Paris - Andy Murray and Rafael Nadal can edge closer to an
intriguing French Open final rich in landmark moments on Friday after
drastically contrasting campaigns in Paris.
World number one Murray was the first British man in the
Roland Garros final since Bunny Austin in 1937 when he finished runner-up to
Novak Djokovic last year.
Two more victories, however, starting with his semi-final
against 2015 winner Stan Wawrinka, would make him the first Briton to lift the
men's trophy since Fred Perry 82 years ago.
Nadal, who tackles Dominic Thiem, the conqueror of defending
champion Djokovic, is bidding to become the first man to capture the same major
on 10 occasions.
Murray arrived in France suffering from a fever, the latest
woe in a season which has seen him endure an elbow injury, flu and shingles.
"I came in playing garbage," admitted the
30-year-old of a Masters clay-court swing which saw him exit in the third round
in Monte Carlo and Madrid and lose his opener in Rome.
"If someone had offered me a semi-final spot before the
tournament, I would have signed up for that."
His form in Paris has sent out mixed messages.
He needed four sets to get past Andrey Kuznetsov and Martin
Klizan in the first two rounds.
Then, in what was expected to be a third-round ambush, he
sailed past Juan Martin del Potro in straight sets and was similarly at ease
against Karen Khachanov in the last 16.
However, in the quarter-finals, he dropped the first set
against Kei Nishikori before his greater stamina proved decisive.
Nadal, meanwhile, is the hot favourite to collect an
unprecedented 10th French Open and 15th career major.
The 31-year-old Spaniard, like Wawrinka and Thiem, hasn't
dropped a set at the tournament.
He should also be the fresher having spent just under eight
hours on court through five rounds.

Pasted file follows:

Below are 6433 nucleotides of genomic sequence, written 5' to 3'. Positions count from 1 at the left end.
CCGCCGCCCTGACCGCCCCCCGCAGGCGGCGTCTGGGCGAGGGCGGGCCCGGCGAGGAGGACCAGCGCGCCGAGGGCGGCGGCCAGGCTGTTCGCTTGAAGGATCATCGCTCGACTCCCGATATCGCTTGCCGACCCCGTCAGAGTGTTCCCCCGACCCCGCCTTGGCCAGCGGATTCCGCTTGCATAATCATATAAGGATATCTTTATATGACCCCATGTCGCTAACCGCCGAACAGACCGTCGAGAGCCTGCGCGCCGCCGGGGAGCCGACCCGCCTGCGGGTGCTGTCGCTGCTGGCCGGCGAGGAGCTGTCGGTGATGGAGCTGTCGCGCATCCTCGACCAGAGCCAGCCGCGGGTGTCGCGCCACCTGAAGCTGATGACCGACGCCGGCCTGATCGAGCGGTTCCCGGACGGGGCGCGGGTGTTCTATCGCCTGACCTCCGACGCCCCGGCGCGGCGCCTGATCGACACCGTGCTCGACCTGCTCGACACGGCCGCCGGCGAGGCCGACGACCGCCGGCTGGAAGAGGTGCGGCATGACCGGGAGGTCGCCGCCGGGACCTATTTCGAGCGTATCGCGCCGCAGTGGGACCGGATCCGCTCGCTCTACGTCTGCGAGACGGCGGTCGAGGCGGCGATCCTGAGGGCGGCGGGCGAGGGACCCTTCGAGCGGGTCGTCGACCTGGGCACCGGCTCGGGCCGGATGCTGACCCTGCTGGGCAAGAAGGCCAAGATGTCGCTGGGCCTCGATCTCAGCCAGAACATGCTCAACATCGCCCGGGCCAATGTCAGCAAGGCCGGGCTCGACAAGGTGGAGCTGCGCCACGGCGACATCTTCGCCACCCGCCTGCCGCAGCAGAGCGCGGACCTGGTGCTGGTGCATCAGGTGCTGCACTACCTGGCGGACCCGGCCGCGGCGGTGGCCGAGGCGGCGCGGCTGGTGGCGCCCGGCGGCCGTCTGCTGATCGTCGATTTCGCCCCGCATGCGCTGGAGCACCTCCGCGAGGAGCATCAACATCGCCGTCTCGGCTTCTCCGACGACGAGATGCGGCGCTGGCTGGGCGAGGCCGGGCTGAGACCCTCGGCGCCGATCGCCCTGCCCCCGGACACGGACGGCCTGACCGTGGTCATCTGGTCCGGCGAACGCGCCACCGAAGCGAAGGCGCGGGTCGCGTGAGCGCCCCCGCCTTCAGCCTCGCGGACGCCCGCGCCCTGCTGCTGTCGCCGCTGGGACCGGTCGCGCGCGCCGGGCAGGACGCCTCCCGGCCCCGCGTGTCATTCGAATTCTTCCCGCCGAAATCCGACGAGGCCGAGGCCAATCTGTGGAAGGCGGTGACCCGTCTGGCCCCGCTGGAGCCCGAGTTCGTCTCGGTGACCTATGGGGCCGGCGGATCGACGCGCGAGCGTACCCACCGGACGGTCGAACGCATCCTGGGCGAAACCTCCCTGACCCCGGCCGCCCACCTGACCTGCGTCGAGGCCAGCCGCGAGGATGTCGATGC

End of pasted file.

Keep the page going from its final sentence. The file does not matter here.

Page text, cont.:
Murray has needed the best part of 14 hours playing time
while Wawrinka has been in action for almost 11 hours and Thiem just under 10.
Nadal has dropped just 22 games so far, a figure aided by
compatriot Pablo Carreno Busta retiring through injury in the second set of
Bjorn Borg surrendered just 32 games on his way to the 1978
title, but Nadal insisted he has no interest in such records.
"I don't know how many games I lost this year, but I
really don't care about this. I only care that I am in the semi-finals,"
"My only goal is try to be ready to play my best. The
rest of these things, we can always find behind the stones."
Wawrinka, like Murray a three-time major winner, has made
his trademark understated progress to a third successive Roland Garros semi-final.
The Swiss third seed, at 32, is the oldest man to get to the
last four since Jimmy Connors back in 1985.
He trails Murray in head-to-head meetings 10-7 and lost to
the Briton in four sets in the semi-finals last year.
Wawrinka has lost 54 games - identical to the figure at the
same stage in 2015 when he became champion.
"In the semi-final last year, Andy was really
aggressive," said Wawrinka.
"He was pushing me all the time, so it was tough for me
to find any solution."
Wawrinka, Nadal and Murray in the semi-finals means it's
only the third time that three men over 30 have got to this stage.
It happened at Roland Garros in 1968 and at this year's
However, Thiem won't mind being the odd man out.
The 23-year-old Austrian condemned Djokovic to a first
straight-sets loss at a major in four years in his stunning quarter-final
triumph, avenging his defeat to the Serb in the 2016 semi-finals.
He is the only man this year to have defeated Nadal on clay
with his last-eight win in Rome offsetting losses in the final in Barcelona and
"It's going to be the toughest match you can
imagine," admitted sixth seed Thiem, who trails Nadal 4-2 on head to head.